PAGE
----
There are two ways an employer can qualify for the Employee Retention Credit (ERC). The first is to have a decline in revenue for eligible quarters in 2020 and 2021. If you do not qualify by a decline in revenue, the second qualification is your business must have a full or partial suspension. The rules on eligibility and business suspension are not always clear cut and can be ambiguous when it comes to determining full or partial suspension. The IRS website offers multiple business scenarios to help establish a business operation status. A simplified test to identify which businesses should be deemed an “eligible employer” is typically determined by two factors:
- Was the suspension because of a COVID-related government order? (and/or)
- Was the business full or partially suspended?
Businesses that were forced into shut down by the government, had to suspend operations or reduce hours will most likely qualify for the ERC. Many businesses found it necessary to change how they operated. Even a business deemed “essential” had to adjust during the pandemic by limiting occupancy. Others forced to close, like restaurants, endured a complete shutdown and eventually returned to a partial business operation by modifying their business model to offer patio dining or carry out only, and usually with limited staff.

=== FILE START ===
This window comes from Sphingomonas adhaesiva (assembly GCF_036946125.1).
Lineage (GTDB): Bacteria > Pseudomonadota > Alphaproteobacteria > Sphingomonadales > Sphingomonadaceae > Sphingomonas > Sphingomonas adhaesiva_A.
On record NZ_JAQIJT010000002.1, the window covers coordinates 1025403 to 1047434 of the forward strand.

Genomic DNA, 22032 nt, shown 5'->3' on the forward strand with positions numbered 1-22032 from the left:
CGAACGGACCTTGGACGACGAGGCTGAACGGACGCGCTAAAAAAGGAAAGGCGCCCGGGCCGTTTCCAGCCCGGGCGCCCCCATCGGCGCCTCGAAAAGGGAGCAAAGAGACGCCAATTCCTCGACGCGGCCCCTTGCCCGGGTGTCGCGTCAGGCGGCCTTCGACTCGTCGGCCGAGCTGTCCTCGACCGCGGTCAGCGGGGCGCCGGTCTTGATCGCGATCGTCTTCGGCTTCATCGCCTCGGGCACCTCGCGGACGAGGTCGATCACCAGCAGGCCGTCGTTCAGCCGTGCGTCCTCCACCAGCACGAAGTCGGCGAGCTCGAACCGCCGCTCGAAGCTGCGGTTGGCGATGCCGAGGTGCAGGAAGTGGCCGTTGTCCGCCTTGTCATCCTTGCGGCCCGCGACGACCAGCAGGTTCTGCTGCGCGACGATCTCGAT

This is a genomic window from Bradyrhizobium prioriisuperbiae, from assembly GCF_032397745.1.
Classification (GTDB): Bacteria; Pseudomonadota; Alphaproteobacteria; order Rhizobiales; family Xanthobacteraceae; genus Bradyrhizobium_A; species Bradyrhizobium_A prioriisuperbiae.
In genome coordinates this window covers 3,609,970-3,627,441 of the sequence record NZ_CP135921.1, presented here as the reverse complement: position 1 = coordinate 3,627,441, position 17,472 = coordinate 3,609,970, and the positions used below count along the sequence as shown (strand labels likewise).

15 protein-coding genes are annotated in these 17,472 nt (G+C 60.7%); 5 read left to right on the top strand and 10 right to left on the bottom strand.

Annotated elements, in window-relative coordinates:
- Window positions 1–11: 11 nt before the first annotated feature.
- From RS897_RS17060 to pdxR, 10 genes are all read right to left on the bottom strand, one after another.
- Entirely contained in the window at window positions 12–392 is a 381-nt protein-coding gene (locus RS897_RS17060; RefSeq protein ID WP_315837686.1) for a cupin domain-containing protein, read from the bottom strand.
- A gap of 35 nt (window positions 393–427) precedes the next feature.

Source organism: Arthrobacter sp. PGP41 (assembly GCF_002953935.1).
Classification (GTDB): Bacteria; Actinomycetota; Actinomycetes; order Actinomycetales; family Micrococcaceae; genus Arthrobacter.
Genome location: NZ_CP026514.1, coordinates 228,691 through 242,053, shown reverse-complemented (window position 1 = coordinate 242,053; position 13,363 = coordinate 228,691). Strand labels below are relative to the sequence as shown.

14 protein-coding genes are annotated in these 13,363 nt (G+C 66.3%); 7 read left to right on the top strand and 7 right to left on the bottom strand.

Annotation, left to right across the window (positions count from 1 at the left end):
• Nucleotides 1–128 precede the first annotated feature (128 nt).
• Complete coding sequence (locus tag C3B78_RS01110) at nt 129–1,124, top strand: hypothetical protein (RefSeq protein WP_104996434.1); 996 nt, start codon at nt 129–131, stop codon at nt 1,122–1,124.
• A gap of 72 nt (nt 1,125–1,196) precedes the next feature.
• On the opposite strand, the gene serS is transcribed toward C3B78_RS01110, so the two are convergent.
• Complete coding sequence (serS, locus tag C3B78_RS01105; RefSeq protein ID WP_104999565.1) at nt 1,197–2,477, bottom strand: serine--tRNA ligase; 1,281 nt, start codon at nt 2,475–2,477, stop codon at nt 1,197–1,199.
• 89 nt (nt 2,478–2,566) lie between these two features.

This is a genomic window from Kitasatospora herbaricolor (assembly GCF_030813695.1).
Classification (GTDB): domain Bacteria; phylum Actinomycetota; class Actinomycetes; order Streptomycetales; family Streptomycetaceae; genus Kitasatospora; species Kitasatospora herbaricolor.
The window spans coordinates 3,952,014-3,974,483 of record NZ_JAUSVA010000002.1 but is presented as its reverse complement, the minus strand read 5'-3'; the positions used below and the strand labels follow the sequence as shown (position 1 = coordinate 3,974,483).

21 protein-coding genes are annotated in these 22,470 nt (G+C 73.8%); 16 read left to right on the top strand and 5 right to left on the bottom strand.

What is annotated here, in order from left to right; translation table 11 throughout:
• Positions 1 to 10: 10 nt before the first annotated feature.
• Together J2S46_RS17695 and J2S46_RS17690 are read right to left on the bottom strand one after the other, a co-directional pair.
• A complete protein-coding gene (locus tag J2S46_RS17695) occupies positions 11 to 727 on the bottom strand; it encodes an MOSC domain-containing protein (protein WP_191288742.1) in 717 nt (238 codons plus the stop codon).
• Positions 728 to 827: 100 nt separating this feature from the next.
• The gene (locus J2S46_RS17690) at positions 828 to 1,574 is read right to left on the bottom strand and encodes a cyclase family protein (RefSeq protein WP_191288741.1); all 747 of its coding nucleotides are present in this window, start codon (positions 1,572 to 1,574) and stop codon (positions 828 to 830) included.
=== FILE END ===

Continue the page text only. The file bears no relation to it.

Eligibility status becomes a bit more tangled for a business that operates in multiple regions, as the government mandates may differ within the various cities, counties, or states. For example, a business might have had a franchise open and fully operational in one area of a state; yet, have other locations that remained closed in another nearby area. In this instance, the employer would be considered partially shut down.
Most importantly, for a business to be granted “eligible employer” status, all closures or modifications must have been mandated by a city, county, state, or federal municipality.
IRS Notice 2021-20 offers more information and examples to help determine partial or full suspension status. However, it is always best to consult with a tax advisor to determine the eligibility status of a business, as well as discuss any unique circumstances or other considerations.
Author, Jeff Spiegel, CPA
Any accounting, business or tax advice contained in this communication, including attachments and enclosures, is not intended as a thorough, in-depth analysis of specific issues, nor a substitute for a formal opinion, nor is it sufficient to avoid tax-related penalties.